Vygos Cagados, a jingoistic Dutch print celebrating the Battle of Vigo Bay (1702)

But why, and for whom, would a Dutchman pun on Vigo / figo (fig) when both spelling and pronunciation of the latter were long obsolete in standard Spanish?

<a href='www.britishmuseum.org/research/search_the_collection_database/search_object_details.aspx?objectid=1564618&partid=1&searchText=santiago+compostela&fromADBC=ad&toADBC=ad&titleSubject=on&physicalAttribute=on&numpages=10&images=on&orig=%2fresearch%2fsearch_the_collection_database.aspx&currentPage=1'>British Museum</a>.

British Museum.

Where the English poem unaccountably failed to mention the Dutch contribution, the Dutch credit themselves with the victory but at least mention their allies in this tremendous multilingual sketch. The curator seems to have enjoyed himself:

Dutch broadside satirising the Spanish and French after the victory of the British and Dutch fleet at the Battle of Vigo Bay with an etching showing an ox loaded with treasure defecating onto a Spaniard and a Frenchman. The Spaniard has just received a “Grande Clisterio” and the, almost naked, Frenchman a “Lavement trop fort” and each defecates a fleet of ships; at the Frenchman’s feet is a distressed cock. The men, proclaiming “Te Deum Laudamus”, rest on a treasure chest on which the title of the print is lettered, and on top of which are two smaller boxes which rats are attacking; they are labelled “voor de pagador” and “voor de financier”. To the left of the ox stands Louis XIV holding a hand-grenade and a bag of coins, more coins spilling from his pocket; he wears a grenadier’s cap to which is attached a fool’s bell. To the right, the ox’s head is held by a sailor smoking a pipe and holding a bag of money. On the left of the scene, another sailor breaks open another chest from which money spills; it is lettered “N R/Por el Rey”; on the right, further chests and bags of money. In the background, on the left, a sea battle rages; on the right, Philip V of Spain mounted on a hare, is chased by Charles of Austria mounted on an eagle; behind them is the town of Santiago de Compostela. Engraved title and inscriptions, and with letterpress title and verses in two columns. (n.p.: [1702])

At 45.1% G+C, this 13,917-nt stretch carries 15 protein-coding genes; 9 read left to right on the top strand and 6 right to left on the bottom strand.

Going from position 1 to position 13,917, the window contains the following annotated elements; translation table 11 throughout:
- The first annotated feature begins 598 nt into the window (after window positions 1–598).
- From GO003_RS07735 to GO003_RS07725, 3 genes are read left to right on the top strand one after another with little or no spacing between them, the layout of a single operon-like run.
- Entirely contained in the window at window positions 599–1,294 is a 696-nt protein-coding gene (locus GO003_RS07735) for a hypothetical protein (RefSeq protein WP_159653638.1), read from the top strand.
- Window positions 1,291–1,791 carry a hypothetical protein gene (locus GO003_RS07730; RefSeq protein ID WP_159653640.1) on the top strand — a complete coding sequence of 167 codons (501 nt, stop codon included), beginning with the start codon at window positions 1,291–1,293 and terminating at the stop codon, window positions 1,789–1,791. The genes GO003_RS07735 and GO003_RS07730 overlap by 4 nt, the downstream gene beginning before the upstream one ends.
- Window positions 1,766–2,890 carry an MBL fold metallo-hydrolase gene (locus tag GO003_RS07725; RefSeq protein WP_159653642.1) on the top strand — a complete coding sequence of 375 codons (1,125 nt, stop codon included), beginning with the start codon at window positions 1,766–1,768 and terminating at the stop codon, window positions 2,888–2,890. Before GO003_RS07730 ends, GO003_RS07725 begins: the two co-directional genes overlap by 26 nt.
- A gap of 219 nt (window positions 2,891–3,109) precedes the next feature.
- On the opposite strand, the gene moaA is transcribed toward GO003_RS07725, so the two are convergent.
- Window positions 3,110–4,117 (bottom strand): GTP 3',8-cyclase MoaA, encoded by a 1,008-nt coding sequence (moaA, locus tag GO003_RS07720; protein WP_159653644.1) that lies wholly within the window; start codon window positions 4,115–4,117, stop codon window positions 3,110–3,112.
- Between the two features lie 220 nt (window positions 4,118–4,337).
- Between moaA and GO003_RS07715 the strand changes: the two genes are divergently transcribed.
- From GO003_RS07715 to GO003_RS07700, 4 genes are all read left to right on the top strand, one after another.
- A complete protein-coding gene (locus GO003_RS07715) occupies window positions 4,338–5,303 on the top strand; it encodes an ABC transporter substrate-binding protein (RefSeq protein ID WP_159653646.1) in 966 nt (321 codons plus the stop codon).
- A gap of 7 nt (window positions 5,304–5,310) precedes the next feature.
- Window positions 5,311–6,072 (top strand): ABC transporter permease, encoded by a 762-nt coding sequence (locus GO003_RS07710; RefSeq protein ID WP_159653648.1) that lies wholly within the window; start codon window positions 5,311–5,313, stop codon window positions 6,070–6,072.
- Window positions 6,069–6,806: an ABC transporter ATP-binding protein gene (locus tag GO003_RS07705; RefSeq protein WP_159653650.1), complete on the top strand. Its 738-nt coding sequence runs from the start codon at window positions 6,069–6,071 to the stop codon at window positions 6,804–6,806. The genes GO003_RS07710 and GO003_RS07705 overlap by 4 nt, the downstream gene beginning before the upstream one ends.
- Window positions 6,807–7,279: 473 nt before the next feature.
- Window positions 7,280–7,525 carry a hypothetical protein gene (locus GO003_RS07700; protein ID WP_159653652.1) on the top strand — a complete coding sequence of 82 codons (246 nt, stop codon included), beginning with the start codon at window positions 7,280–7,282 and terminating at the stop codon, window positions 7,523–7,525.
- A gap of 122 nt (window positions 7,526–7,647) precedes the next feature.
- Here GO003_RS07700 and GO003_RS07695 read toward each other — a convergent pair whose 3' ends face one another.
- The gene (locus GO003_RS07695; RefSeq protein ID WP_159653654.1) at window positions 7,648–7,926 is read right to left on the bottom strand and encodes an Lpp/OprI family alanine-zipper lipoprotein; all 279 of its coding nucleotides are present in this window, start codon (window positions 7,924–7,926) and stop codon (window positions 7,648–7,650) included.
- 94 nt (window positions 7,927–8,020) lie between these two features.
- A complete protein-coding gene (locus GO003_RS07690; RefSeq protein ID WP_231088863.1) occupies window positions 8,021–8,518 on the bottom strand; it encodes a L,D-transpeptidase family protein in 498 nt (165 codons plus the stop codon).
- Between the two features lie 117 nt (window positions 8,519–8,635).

Unfortunately the Man from the Museum doesn’t seem to have understood the title and hence the laxative by which Spain and France are purged: “Vygos Cagados” is a pun on figo and what for the Dutch is its homophone, Vigo, and the ox, or perhaps donkey (fore- and hindquarters don’t agree), is shitting figs.

Problems:

  1. Buccalisation of the Latin labiodental F (fīcu) may have taken place in Iberia around a thousand years previously, and by the time of the War of the Spanish Succession the only figo written in standard Spanish was that belonging to the surname and toponym Figueras.
  2. Figo was the spelling used for fig until the end of the 15th century, when the spelling of standard Spanish changed to reflect phonological reality and higo came to be written as well as spoken.

So

  1. how did the pun occur to our anonymous Low Countries author, and
  2. who did he think it would amuse?

The answer to the first question is obviously that the Iberian soldiers and sailors with whom Dutch-speakers came into contact didn’t speak 100% standard Spanish – unsurprisingly, since many came from the coasts, where Spanish did not dominate popular speech as it does today. In Portuguese (and presumably Galician) fig is figo (the Dutch is f- f- f- vijg), and anglesos in the following splendid snatch of dialogue is a Catalanism:

“Ay pisselingros, ay anglesos, picoros naturales,
Dénos flottas, galliones pesos y reales!”
“Calle la boca, cabrón,” [I cried]

The answer to the second question is presumably that the great ports of the Low Countries contained sufficient literates with money to spare, reasonably filthy minds, and at least basic multilingual skills (Ah! Spanish Antwerp!) to justify publications like this. And it is to them that the clumsy tranliteration pisselingro is directed: whatever the etymology of pechelingue/pichinglis/etc, Spanish sailors must have used the term to indicate and insult speakers of a silly coastal dialect with still enough global ambitions to ransack God’s own treasure fleet in its home port.

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Comments

  1. Etymologically, Vigo has abs. nothing to do with ficu. It comes from vicus. The pun might refer to “figo/figa” = cunt.

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